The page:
Gordon A. Thomas, a professor in the department of physics, is engaged in research in applied biophysics and biomedical engineering. He has patented and built several devices at NJIT.
Most recently Thomas and NJIT Research Professor Reginald Farrow, also in the department of physics, along with NJIT alumnus Sheng Liu, formerly a doctoral student of both researchers and now an engineer at a biotech company, were awarded a patent earlier in 2012 for the NJIT SmartShunt™, a unique device to help patients with brain injuries. “No Clog Shunt Using a Compact Fluid Drag Path” (US Patent Number 8,088,091), discloses a device that enables the non-invasive wireless monitoring of both the extremely slow flow of cerebrospinal fluid as well as tiny changes in pressure in a shunt that drains fluid out of the brain. Ordinary shunts are commonly used by patients suffering from severe excess pressure in the brain due to hydrocephalus or brain injury.
A serious problem with shunts is that they may malfunction or become obstructed. The symptoms include a severe headache, but can be confusing, particularly when patients are small children, said Thomas. Such uncertainty can lead to the performance of unnecessary and unpleasant surgical procedures or, alternatively, to the postponement of what could be life-saving medical interventions. The technology will enable patients and physicians to determine whether cerebrospinal fluid flow is in fact, impaired. The device will also allow those involved to determine better what medical procedures should be performed.
The NJIT SmartShunt™ includes a set of components that are geared toward reducing the potential for shunt obstruction. It is designed to have a lifetime of more than a decade because it needs no internal power. The SmartShunt™ will also be a valuable new tool for research into what extent diet, motion and medication of patients can improve the pressure and flow of the fluid in the brain. The New Jersey Commission on Science and Technology and more recently the National Institutes of Health provided support for the project.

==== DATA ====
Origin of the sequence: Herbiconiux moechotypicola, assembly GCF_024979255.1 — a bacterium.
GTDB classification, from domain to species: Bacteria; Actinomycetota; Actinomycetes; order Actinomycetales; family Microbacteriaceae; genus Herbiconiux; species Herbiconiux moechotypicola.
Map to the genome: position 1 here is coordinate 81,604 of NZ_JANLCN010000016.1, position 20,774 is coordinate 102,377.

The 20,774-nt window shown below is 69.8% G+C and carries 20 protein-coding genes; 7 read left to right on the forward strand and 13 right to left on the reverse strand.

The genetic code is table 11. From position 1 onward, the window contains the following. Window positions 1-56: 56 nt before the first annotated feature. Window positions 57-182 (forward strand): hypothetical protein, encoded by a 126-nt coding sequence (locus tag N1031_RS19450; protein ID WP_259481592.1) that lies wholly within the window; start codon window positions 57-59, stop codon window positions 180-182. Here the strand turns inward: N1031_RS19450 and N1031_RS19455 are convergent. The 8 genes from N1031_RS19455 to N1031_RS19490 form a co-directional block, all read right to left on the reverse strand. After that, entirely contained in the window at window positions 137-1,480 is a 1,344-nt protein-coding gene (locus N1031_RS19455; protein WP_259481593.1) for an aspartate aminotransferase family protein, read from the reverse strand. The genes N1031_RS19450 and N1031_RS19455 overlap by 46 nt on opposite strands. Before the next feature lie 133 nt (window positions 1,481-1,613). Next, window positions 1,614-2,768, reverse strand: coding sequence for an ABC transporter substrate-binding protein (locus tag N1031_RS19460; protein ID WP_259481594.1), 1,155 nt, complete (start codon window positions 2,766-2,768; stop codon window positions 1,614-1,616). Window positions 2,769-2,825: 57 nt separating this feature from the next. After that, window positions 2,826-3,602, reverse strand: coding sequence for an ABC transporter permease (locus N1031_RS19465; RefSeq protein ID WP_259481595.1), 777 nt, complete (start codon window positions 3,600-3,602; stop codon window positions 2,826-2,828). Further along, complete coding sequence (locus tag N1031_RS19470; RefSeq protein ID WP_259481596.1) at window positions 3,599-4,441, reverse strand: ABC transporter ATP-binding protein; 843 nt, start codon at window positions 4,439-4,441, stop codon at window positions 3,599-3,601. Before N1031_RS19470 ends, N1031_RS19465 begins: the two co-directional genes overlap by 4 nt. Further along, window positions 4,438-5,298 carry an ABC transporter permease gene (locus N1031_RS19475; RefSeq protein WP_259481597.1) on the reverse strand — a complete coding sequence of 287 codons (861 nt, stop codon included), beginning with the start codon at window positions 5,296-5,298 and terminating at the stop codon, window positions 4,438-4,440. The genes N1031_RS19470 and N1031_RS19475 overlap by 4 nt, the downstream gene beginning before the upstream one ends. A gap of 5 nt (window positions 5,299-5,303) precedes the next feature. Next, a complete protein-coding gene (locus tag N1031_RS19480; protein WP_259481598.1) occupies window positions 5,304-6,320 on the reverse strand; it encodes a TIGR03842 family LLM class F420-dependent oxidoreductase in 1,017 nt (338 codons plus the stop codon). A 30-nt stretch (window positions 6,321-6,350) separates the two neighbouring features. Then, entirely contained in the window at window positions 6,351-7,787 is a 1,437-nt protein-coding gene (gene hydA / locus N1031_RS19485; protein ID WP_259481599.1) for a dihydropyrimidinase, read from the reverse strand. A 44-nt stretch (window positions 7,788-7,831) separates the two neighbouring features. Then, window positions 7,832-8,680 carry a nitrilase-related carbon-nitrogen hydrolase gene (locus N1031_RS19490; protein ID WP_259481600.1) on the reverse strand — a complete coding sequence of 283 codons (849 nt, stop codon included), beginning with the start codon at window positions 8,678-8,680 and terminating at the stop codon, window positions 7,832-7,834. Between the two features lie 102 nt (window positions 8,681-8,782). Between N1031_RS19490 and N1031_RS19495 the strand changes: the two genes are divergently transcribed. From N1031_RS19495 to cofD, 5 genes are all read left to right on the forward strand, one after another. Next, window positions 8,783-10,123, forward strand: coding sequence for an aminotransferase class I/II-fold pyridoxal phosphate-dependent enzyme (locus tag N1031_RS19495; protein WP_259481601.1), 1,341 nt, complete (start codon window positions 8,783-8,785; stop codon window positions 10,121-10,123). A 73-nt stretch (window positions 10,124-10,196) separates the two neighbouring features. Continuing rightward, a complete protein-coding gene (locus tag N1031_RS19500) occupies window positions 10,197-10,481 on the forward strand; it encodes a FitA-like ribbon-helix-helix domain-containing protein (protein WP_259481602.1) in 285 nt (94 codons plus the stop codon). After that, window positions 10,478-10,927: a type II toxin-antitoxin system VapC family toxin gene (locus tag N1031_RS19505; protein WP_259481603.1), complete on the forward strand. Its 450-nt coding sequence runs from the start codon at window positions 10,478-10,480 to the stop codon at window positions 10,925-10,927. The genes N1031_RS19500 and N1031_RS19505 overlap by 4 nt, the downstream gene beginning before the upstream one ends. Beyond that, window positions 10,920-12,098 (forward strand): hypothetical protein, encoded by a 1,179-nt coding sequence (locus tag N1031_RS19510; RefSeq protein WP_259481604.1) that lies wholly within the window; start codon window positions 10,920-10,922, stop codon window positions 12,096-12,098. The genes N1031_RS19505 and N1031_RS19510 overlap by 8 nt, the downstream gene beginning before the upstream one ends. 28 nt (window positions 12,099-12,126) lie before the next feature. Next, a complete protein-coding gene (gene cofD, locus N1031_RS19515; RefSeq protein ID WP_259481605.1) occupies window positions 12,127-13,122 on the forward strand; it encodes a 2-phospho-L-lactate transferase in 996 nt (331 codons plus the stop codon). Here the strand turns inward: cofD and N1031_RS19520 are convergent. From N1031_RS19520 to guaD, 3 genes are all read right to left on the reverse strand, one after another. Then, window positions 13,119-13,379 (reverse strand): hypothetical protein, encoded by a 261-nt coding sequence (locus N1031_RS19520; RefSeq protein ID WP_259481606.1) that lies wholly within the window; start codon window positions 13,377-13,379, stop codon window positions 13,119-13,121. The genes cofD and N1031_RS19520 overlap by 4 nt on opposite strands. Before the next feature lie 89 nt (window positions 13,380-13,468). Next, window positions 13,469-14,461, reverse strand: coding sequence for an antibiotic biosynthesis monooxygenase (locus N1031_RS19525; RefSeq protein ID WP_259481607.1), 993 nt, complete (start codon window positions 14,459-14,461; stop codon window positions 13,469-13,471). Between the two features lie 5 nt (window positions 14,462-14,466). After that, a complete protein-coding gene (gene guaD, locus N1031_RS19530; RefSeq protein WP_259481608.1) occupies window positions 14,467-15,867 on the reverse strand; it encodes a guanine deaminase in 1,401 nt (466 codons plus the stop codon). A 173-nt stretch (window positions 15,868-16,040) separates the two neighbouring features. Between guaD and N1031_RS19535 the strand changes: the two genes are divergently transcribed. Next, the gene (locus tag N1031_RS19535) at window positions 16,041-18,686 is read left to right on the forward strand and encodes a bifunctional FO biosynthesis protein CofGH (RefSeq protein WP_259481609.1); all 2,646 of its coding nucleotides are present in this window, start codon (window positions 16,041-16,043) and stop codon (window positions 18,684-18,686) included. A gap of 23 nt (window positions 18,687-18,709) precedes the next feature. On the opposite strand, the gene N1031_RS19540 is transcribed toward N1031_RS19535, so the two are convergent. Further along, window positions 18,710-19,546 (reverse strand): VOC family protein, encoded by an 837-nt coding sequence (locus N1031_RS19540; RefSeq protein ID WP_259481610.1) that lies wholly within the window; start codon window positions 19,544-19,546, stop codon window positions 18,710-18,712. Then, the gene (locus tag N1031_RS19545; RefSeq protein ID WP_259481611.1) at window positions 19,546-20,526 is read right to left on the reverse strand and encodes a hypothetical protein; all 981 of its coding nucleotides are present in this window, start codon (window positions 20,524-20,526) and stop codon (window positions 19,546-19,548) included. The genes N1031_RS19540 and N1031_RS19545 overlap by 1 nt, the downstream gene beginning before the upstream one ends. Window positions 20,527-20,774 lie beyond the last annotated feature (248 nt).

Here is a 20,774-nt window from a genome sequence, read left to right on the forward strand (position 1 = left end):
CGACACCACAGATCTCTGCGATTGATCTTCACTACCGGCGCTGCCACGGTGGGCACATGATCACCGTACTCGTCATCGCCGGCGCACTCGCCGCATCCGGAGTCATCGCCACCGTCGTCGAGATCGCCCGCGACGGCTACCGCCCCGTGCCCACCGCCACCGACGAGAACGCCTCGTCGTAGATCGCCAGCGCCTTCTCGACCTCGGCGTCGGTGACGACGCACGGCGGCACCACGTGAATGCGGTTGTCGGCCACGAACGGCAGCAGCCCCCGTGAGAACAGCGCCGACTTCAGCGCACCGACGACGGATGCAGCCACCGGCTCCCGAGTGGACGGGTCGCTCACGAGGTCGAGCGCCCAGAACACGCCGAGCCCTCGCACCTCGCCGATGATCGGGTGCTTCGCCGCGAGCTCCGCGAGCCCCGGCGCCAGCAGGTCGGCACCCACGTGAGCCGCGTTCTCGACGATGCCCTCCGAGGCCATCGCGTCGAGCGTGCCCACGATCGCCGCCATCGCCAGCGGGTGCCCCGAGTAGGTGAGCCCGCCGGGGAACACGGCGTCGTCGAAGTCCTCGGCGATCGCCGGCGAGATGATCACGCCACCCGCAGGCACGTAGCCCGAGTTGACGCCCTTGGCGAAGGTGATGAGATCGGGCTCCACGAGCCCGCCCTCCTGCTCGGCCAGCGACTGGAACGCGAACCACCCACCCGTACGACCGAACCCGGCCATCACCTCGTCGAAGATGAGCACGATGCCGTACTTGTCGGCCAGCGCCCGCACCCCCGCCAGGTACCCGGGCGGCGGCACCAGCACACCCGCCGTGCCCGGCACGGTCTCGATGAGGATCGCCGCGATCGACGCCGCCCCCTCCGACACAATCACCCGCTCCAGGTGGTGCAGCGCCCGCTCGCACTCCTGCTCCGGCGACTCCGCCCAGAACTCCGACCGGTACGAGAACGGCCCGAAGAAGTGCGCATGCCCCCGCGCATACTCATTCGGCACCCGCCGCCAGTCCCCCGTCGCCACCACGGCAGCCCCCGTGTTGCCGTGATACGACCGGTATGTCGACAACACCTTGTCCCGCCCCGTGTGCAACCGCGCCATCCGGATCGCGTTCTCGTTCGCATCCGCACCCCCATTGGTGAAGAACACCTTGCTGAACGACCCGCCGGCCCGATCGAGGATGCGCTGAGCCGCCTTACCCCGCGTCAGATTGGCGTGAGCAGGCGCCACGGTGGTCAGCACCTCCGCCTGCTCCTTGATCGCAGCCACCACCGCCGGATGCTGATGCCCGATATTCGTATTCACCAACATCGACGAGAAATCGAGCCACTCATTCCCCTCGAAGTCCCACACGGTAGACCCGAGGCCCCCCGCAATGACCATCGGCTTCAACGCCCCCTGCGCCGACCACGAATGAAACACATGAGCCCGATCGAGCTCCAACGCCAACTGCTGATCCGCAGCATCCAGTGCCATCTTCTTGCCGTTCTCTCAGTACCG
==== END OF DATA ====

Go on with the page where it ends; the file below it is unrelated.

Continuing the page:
In collaboration with UMDNJ, to help prevent blindness, Thomas developed a tonometer, which is now licensed to the Incubation Factory Llc. for manufacturing. Thomas has also been developing a new sensor to help prevent injuries to warfighters for the Army Research and Development Engineering Center, at Picatinny Arsenal, Dover.
Thomas is a Fellow of the American Physical Society (APS) and was elected to chair the Forum on Industrial and Applied Physics (FIAP), the largest section of the APS, to chair the Nominating Committee of FIAP, and to serve on the Keithley Prize Committee of the APS. He has published over 150 papers on basic physics, applied physics and biophysics and holds or has pending over 15 patents. He has received an Edison Award for a patent on flexible sensors and the 2011 Innovator Award from the NJ Inventors’ Hall of Fame for the body of his inventions and research.
Thomas has served NJIT academically as a teacher and in various committees that work to help students, and has guided five students through their doctoral work. In addition, he has trained high school students and undergraduates from New Jersey in his lab at NJIT both during the summer and the academic year. He has worked to bring a biophysics degree program to NJIT and has developed new courses in biophysics.
Thomas received his PhD in physics from the University of Rochester and has carried out research at Bell Labs, Harvard, MIT and the University of Tokyo.
Topics: applied biophysics, biophysics, biomedical engineering, smart shunt, nj inventors hall of fame, edison award, tonometer
Last update: October 24, 2012